Distant supervised relation extraction has been widely used to find novel relational facts from text. However, distant supervision inevitably accompanies with the wrong labelling problem, and these noisy data will substantially hurt the performance of relation extraction. To alleviate this issue, we propose a sentence-level attention-based model for relation extraction. In this model, we employ convolutional neural networks to embed the semantics of sentences. Afterwards, we build sentence-level attention over multiple instances, which is expected to dynamically reduce the weights of those noisy instances. Experimental results on real-world datasets show that, our model can make full use of all informative sentences and effectively reduce the influence of wrong labelled instances. Our model achieves significant and consistent improvements on relation extraction as compared with baselines. The source code of this paper can be obtained from https: //github.com/thunlp/NRE.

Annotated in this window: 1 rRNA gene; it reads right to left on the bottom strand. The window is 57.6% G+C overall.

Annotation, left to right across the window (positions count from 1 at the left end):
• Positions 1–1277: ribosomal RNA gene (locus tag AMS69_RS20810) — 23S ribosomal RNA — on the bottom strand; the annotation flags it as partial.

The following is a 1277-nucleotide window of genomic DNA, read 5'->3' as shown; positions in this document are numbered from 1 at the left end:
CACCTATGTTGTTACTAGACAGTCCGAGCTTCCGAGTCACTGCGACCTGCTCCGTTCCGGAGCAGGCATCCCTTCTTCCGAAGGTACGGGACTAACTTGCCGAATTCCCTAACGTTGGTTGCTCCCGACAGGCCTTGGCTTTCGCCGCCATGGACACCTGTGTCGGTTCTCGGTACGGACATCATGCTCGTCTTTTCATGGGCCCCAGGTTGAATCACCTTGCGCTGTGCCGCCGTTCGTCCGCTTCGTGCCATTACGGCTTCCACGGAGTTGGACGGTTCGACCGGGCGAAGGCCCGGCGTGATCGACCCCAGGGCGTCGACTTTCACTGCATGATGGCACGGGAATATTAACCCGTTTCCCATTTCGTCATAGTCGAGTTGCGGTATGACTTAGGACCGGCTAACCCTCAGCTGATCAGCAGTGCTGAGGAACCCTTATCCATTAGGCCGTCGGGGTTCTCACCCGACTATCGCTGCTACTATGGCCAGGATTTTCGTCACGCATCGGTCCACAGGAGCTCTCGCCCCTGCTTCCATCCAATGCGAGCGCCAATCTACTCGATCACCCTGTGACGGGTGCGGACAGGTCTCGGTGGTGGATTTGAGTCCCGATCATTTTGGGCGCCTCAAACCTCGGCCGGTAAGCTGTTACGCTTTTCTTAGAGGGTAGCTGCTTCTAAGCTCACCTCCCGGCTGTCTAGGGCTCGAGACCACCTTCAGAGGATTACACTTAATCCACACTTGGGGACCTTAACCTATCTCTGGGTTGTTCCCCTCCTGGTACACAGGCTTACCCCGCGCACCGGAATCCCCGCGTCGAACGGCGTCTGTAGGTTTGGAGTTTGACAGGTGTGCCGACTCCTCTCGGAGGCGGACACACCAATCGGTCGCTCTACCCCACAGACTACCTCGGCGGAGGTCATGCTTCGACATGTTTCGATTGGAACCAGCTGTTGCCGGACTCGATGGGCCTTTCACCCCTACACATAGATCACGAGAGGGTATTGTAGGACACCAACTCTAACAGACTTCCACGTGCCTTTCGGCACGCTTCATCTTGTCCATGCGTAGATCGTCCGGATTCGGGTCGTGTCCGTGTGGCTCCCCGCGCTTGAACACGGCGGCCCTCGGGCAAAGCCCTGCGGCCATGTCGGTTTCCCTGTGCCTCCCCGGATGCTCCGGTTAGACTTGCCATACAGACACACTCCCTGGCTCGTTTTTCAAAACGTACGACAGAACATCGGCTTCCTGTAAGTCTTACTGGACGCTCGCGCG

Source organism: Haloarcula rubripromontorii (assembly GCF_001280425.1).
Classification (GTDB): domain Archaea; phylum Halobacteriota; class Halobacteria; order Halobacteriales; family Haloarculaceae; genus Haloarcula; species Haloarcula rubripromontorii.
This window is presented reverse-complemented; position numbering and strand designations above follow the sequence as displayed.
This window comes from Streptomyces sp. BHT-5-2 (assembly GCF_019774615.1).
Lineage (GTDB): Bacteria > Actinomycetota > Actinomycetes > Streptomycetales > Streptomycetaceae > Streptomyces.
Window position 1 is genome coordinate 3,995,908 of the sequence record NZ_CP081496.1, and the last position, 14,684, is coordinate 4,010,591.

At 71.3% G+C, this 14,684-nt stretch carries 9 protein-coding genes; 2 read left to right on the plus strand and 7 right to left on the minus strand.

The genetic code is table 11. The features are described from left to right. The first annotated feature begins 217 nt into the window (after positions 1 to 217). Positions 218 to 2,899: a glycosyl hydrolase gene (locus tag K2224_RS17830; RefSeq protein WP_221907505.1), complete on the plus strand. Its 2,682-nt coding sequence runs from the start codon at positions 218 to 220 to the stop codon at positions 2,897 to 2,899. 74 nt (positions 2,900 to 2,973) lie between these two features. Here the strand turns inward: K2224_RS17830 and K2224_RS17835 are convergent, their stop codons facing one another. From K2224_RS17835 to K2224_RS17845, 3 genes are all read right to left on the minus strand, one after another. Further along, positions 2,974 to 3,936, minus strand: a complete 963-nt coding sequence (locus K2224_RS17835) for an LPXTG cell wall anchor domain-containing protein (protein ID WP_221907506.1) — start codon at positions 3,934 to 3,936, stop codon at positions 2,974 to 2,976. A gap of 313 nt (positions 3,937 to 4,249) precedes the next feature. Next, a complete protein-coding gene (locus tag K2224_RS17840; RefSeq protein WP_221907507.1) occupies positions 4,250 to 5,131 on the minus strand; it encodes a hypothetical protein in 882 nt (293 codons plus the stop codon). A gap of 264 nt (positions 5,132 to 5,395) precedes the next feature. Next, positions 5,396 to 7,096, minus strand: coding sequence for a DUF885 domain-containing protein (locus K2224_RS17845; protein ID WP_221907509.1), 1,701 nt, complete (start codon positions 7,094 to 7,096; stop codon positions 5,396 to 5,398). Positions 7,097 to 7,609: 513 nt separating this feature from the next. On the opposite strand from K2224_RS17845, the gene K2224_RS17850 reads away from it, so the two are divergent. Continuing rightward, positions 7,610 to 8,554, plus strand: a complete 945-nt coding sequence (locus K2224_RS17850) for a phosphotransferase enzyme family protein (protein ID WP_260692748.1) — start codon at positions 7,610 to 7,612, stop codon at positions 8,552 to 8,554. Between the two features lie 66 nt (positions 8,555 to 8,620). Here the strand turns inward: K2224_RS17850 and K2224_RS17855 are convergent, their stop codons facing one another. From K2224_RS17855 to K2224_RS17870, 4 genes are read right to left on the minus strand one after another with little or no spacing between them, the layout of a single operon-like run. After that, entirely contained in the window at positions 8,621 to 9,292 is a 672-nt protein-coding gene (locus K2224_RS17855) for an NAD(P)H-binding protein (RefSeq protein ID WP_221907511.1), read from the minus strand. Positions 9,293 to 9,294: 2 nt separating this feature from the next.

Neural language representation models such as BERT pre-trained on large-scale corpora can well capture rich semantic patterns from plain text, and be fine-tuned to consistently improve the performance of various NLP tasks. However, the existing pre-trained language models rarely consider incorporating knowledge graphs (KGs), which can provide rich structured knowledge facts for better language understanding. We argue that informative entities in KGs can enhance language representation with external knowledge. In this paper, we utilize both large-scale textual corpora and KGs to train an enhanced language representation model (ERNIE), which can take full advantage of lexical, syntactic, and knowledge information simultaneously. The experimental results have demonstrated that ERNIE achieves significant improvements on various knowledge-driven tasks, and meanwhile is comparable with the state-of-the-art model BERT on other common NLP tasks. The source code and experiment details of this paper can be obtained from https:// github.com/thunlp/ERNIE. * indicates equal contribution † Corresponding author: Z.Liu(email@example.com) is_a is_a Song Book a u th o r c o m p o s e r Bob Dylan Chronicles: Volume One Blowin' in the wind Songwriter Writer is_a is_a Bob Dylan wrote